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SEO misconceptions to avoid in 2015

July 11, 2015 by in category News, SEO with 0 and 0

The world of website rankings changes very quickly so it is important to stay up to date with the steps you need to take to get your site found. You can’t simply stick with the same strategy and hope to keep your ranking; it is important to be proactive and constantly make sure you are doing the right things for your site. There are many misconceptions about SEO that you need to know if you want to stand the best chance of positioning your site this year. Here are the main ones.

1) High page rank is the most important thing

A few years ago this might have been true, and sites with higher rankings would be more valued and get good positions in search engines as a result. Google changed this because it was easy to manipulate and was becoming an increasingly unreliable metric. The page rank is still considered by Google’s algorithm, but it is the least important factor now.

2) Social media has no value

This couldn’t be any further from the truth. It is true that Google doesn’t reward sites for the amount of likes or followers they have, but social media provides important exposure and connects businesses with their audience. It can also be used to build brand loyalty. Google does reward sites for having a good reputation and engaging with their audience; social media helps achieve both of these things.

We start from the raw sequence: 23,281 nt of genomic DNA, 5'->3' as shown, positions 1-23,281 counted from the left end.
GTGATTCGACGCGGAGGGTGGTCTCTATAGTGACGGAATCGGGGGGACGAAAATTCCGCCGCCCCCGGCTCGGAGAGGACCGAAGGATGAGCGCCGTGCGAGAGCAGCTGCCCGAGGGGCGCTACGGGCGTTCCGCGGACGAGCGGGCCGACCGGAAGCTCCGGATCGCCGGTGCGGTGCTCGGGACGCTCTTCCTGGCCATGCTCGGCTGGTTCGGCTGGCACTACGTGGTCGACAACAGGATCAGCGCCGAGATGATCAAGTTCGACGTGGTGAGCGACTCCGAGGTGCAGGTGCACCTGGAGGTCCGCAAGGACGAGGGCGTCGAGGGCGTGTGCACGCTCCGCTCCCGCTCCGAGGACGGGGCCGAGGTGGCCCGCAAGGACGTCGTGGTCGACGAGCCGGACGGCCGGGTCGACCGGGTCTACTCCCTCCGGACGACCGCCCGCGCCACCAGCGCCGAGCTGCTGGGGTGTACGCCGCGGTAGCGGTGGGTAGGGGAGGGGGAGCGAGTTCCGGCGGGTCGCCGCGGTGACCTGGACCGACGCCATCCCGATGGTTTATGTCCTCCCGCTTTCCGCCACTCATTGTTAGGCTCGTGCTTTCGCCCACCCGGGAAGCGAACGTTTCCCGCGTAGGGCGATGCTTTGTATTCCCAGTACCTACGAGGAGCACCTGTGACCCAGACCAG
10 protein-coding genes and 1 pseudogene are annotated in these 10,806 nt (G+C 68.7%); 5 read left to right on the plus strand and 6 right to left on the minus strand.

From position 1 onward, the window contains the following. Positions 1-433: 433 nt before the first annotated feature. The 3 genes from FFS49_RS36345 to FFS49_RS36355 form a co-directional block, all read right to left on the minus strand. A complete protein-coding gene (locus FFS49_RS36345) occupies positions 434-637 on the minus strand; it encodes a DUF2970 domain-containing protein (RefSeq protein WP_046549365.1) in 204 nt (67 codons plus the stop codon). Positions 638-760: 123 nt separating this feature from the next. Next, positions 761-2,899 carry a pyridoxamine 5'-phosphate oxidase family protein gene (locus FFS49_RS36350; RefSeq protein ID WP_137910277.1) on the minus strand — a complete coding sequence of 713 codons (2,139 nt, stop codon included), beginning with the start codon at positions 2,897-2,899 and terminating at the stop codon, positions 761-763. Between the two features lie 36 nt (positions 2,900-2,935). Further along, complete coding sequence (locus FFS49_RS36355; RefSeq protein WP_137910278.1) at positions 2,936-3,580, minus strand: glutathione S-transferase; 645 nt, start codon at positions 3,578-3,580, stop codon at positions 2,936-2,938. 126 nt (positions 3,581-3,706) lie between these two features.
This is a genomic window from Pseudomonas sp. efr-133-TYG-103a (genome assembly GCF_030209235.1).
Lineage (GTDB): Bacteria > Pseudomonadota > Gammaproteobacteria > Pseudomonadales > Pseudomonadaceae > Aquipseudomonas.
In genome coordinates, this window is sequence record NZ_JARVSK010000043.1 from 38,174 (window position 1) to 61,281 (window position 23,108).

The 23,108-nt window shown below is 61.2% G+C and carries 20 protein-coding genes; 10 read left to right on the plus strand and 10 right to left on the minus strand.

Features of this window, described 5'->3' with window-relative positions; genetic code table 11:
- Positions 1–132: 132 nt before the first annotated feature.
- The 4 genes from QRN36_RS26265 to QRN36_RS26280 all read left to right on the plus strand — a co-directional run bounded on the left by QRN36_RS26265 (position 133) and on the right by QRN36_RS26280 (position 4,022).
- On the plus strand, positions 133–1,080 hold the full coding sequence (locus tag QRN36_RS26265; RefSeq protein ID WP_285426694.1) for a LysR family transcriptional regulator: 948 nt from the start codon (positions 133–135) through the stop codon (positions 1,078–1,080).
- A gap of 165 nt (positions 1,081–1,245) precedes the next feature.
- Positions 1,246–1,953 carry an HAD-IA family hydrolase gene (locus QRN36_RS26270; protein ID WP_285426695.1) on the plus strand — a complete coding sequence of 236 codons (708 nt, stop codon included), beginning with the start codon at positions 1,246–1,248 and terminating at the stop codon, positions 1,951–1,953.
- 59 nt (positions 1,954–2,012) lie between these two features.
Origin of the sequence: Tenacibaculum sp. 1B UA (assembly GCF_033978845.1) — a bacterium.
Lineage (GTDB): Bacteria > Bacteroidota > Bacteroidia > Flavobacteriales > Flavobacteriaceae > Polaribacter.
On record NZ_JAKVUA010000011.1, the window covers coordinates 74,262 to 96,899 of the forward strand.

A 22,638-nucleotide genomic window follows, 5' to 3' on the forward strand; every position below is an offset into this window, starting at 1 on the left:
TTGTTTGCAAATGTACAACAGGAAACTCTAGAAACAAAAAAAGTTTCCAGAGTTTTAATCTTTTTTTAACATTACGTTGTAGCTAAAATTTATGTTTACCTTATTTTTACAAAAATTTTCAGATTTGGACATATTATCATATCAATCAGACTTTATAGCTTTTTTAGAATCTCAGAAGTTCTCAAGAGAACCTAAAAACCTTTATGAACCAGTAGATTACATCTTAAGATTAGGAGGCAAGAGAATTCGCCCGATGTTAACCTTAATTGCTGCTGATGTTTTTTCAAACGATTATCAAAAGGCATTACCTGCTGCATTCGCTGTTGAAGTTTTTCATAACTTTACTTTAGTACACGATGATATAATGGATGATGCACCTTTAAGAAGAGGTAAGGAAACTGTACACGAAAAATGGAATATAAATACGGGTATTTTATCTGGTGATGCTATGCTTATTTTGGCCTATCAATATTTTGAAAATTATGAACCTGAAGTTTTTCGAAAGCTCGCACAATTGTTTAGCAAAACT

3) Content is everything

This is still true, but the mere presence of content is not enough. It needs to have context, be relevant, and above all else, it must prioritise the user. Content should never be devised with Google in mind; instead, it should always be written for the benefit of the consumer. This means you need to report about topics that will be interesting and useful for your target audience rather than just having posts for the sake of filling the site with words.

4) Focusing on keywords

Traditionally, content was written with a central focus on specific keywords that the site wanted to be ranked for. This is no longer relevant because it is very difficult to actually determine what people are searching for. It is more likely that they are using more specific long tail keywords rather than simple one or two word ones. Now it is better to write about a topic than focusing on one or two key phrases.

5) My site is already optimised

Optimising your site is an ongoing process, not something you can just do once. Every activity and piece of content you create should be designed to provide value to readers and get your site up the rankings. Google rewards sites that post good quality content regularly, especially when it is unique and insightful.

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